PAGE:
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European Space Agency names new astronaut class

An announcement of at new astronaut class by the European Space Agency was made Wednesday in Paris. Photo by European Space Agency
An announcement of at new astronaut class by the European Space Agency was made Wednesday in Paris. Photo by European Space Agency

Nov. 23 (UPI) -- The European Space Agency on Wednesday named 17 new astronaut candidates from more than 22,500 applicants, including 11 from an astronaut reserve and one with a disability.

The announcement in Paris named the first class of new recruits in 13 years for the ESA.

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"This ESA astronaut class is bringing ambition, talent and diversity in many different forms -- to drive our endeavors, and our future," ESA Director General Josef Aschbacher said in a statement.

"The continuous exploration in low Earth orbit on the International Space Station, going forward to the Moon -- and beyond."

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John McFall, of Britain, was chosen from the Parastronaut Feasibility Study Project as a member of the class.

Career astronauts named to the class include Sophie Adenot, of France; Pablo Alvarez Fernandez, of Spain; Rosemary Coogan, of Britain; Raphael Liegeois, of Belgium; and Marcos Sieber, of Germany.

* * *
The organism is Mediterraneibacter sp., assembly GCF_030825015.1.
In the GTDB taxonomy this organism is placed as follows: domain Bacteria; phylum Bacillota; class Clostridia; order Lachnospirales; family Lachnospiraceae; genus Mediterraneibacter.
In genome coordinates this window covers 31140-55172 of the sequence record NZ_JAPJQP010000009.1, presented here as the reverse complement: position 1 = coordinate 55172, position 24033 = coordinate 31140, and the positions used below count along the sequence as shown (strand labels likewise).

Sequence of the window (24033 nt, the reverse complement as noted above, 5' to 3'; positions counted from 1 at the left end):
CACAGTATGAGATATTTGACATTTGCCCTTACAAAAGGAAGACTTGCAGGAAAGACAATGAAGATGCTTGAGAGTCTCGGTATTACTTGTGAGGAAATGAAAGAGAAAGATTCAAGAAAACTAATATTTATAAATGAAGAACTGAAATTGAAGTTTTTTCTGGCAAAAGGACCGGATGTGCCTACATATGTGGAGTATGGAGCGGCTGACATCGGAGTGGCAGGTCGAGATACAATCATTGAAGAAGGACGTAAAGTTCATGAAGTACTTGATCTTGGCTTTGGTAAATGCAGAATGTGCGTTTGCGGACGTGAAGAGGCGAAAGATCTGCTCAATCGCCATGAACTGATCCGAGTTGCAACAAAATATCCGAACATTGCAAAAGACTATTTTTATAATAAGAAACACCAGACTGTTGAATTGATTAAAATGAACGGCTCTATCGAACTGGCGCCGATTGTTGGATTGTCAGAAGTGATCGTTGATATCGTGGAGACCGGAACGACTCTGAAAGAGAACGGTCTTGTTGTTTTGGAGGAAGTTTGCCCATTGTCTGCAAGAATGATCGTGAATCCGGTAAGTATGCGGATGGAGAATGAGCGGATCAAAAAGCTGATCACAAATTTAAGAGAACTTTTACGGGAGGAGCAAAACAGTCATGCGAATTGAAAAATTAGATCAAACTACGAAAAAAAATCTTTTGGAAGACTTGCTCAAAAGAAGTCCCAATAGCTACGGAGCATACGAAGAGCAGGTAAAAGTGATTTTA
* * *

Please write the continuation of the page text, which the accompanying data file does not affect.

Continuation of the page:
Astronaut Reserves named include Meganne Christian, of Britain; Anthea Comellini, of Italy; Sara Garcia Alonso, of Spain; Andrea Patassa, of Italy; Carmen Possnig, of Austria; Arnaud Prost, of France; Amelie Schoenenwald, of Germany; Ales Svoboda, of the Czech Republic; Slawocz Uznanski, of Poland; Marcus Wandt, of Sweden and Nicola Winter, of Germany.

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"We are excited to welcome the new ESA astronaut class of 2022 and I am looking forward to seeing all these ambitious young career astronaut candidates joining us for their first training at ESA's European Astronaut Centre in spring 2023, going forward to explore and shape space exploration," Frank De Winne, the ESA's International Space Station program manager said.

After the astronauts complete a 12-month basic training, they will be ready to enter the next Space Station training phase and assigned to missions.

"This is an extraordinary time for human spaceflight and for Europe," David Parker, ESA's director of Human and Robotic Exploration, said. "After the successful launch of Artemis I with ESA's European Service Module powering Orion to the Moon, we are on the forefront of human space exploration."

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